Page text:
There used to be a time when people did not worry much about the cleanliness of the water stored in their rainwater storage tanks. But that time has long gone. Today, due to the amount of pollution in the earth’s atmosphere and surface as well as the numerous harmful substances applied to almost everything around us, rainwater intended for use in different tasks and chores at home that require water may need to go through several procedures to become suitable for those tasks.
Of course, it’s also important to watch out and remove every single naturally-occurring thing that can compromise the quality of water in the tank. Examples include algae, dust, sand, leaves, and animal droppings.
Below are features of the many different ways to ensure that the things that can compromise the quality of collected and stored rainwater do not end up in the rainwater tank.
* Screening Mechanisms
These form part of the standard rainwater harvesting set-up, and include gutter and downpipe screens, mosquito mesh (on the rainwater tank), and a first flush device (which removes the filthy first flow of rain after several dry days). They are capable of preventing the entry of different particulates into the rest of the rainwater harvesting system, but even the best ones can still permit the entry of a number of unwanted particles. This is where the other entries come into the picture.
* Filtration Devices
Filtration devices, like the above, also form part of the standard rainwater harvesting set-up, and their role in the system is the removal of debris from water. Examples include paper filters, carbon filters, and screen filters.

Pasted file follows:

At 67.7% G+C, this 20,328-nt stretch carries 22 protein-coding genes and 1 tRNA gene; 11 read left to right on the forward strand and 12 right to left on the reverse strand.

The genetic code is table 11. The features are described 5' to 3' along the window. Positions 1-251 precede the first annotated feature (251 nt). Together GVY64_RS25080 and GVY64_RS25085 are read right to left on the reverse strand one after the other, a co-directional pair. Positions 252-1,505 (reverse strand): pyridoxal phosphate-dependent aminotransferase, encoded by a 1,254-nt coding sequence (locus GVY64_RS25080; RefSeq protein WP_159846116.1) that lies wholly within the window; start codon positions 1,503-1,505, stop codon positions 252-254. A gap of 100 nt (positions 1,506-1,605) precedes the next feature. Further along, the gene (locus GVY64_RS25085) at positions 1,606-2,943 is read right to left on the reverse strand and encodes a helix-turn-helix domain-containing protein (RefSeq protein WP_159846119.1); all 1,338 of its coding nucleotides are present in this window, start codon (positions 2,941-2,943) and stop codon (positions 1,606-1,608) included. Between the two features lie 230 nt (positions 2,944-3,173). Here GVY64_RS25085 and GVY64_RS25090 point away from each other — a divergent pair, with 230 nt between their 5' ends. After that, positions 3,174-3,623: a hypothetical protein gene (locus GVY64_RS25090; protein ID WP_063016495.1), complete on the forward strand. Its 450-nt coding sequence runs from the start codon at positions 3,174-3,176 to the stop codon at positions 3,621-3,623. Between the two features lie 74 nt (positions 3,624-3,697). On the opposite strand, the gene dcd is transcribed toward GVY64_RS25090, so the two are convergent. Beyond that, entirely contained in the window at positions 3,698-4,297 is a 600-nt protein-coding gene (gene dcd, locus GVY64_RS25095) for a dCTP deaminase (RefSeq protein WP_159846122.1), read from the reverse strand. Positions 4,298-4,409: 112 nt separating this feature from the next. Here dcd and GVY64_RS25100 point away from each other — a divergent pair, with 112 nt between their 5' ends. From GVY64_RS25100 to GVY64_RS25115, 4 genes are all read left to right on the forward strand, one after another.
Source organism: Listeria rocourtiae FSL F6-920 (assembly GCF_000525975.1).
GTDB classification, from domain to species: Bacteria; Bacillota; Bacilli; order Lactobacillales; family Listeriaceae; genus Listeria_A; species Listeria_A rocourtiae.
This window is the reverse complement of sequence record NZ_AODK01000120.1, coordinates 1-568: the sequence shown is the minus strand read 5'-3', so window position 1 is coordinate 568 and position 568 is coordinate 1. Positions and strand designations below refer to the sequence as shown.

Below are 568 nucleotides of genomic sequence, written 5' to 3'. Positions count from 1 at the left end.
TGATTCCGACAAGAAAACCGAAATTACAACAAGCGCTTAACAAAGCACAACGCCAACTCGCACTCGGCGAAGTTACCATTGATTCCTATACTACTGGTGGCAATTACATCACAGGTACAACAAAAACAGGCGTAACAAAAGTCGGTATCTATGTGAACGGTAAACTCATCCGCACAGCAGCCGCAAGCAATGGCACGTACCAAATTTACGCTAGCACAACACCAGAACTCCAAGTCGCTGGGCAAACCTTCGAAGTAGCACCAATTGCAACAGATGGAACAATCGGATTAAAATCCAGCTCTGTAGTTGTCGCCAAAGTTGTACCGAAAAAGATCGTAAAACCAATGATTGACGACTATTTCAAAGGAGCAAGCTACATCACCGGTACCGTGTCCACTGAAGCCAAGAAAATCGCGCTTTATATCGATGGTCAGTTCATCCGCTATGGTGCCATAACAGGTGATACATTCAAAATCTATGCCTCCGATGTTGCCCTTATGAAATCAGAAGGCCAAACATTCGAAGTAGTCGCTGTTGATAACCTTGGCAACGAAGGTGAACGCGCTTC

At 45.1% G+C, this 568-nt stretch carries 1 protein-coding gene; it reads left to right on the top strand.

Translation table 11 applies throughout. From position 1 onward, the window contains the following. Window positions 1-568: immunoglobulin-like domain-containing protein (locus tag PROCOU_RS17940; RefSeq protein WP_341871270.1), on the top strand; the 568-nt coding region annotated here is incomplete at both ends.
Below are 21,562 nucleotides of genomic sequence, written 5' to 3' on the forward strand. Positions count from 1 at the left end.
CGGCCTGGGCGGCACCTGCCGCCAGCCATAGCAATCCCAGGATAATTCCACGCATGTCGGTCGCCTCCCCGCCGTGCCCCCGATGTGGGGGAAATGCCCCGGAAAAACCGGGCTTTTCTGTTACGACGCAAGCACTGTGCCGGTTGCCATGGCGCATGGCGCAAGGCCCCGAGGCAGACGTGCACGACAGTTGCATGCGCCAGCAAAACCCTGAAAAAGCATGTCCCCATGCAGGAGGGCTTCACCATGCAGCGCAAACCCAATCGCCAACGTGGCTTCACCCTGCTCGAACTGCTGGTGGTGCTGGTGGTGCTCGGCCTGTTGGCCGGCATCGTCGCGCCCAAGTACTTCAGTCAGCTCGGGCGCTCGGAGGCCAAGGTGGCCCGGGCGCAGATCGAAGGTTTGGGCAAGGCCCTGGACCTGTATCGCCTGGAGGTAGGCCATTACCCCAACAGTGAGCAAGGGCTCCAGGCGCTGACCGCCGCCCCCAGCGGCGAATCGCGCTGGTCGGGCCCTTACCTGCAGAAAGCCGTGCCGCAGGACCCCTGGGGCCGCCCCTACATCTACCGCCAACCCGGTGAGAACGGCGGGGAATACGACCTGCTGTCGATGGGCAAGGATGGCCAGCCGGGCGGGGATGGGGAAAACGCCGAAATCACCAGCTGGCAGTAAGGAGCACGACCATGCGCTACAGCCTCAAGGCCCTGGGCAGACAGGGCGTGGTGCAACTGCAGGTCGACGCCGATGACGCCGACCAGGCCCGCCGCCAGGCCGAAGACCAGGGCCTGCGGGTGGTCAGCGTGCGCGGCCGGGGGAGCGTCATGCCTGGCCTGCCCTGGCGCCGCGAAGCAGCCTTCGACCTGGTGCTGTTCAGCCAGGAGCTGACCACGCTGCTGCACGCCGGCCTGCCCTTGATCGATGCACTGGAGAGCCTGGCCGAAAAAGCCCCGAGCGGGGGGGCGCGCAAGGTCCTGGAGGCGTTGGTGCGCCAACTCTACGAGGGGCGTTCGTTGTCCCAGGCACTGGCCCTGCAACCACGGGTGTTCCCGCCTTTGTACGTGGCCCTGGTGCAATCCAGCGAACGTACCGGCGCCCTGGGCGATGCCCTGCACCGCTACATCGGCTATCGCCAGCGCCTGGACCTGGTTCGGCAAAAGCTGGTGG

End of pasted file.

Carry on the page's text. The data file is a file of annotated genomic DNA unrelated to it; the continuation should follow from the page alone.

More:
Multiple filters need to be part of all systems, even the simplest ones. You can have the following setup: a number of gutter screens, one first flush device, a couple of in-line filters of varying fineness, one carbon filter, and one UV light.
Filtration Devices and Disinfection
The filters that are best for a rainwater harvesting system are those with holes whose sizes are best measured in microns. For perspective, a micron measures 1/25,000th of one inch. To make the size of the micron clearer to you, consider that a single particle of sand measures 100 – 1,000 microns, the circumference of a strand of human hair 100 microns, dust is around 1 micron, and a virus .01 micron or smaller.
All things considered, it follows that filters with smaller holes are better. The thing is, finer filters cost higher and process the water slower than the less finer filters.
They also cannot eliminate every single harmful substance that raindrops pick up. This is where disinfection comes in.
There are a number of ways to disinfect rainwater: chlorinization, ozonization, UV light, and membrane filtration. While all of these methods are really effective, there are some that result in unhealthy byproducts, which you will need to treat or remove afterwards.
While it’s sad that a lot of time and finances need to be invested nowadays in order to truly reap the benefits of the use of rainwater in a number of chores that require the use of water, the investment will eventually be returned to you in the form of more savings on your monthly water bill. Investing in screening, filtration, and disinfection options together with your rainwater steel tank is totally worth it!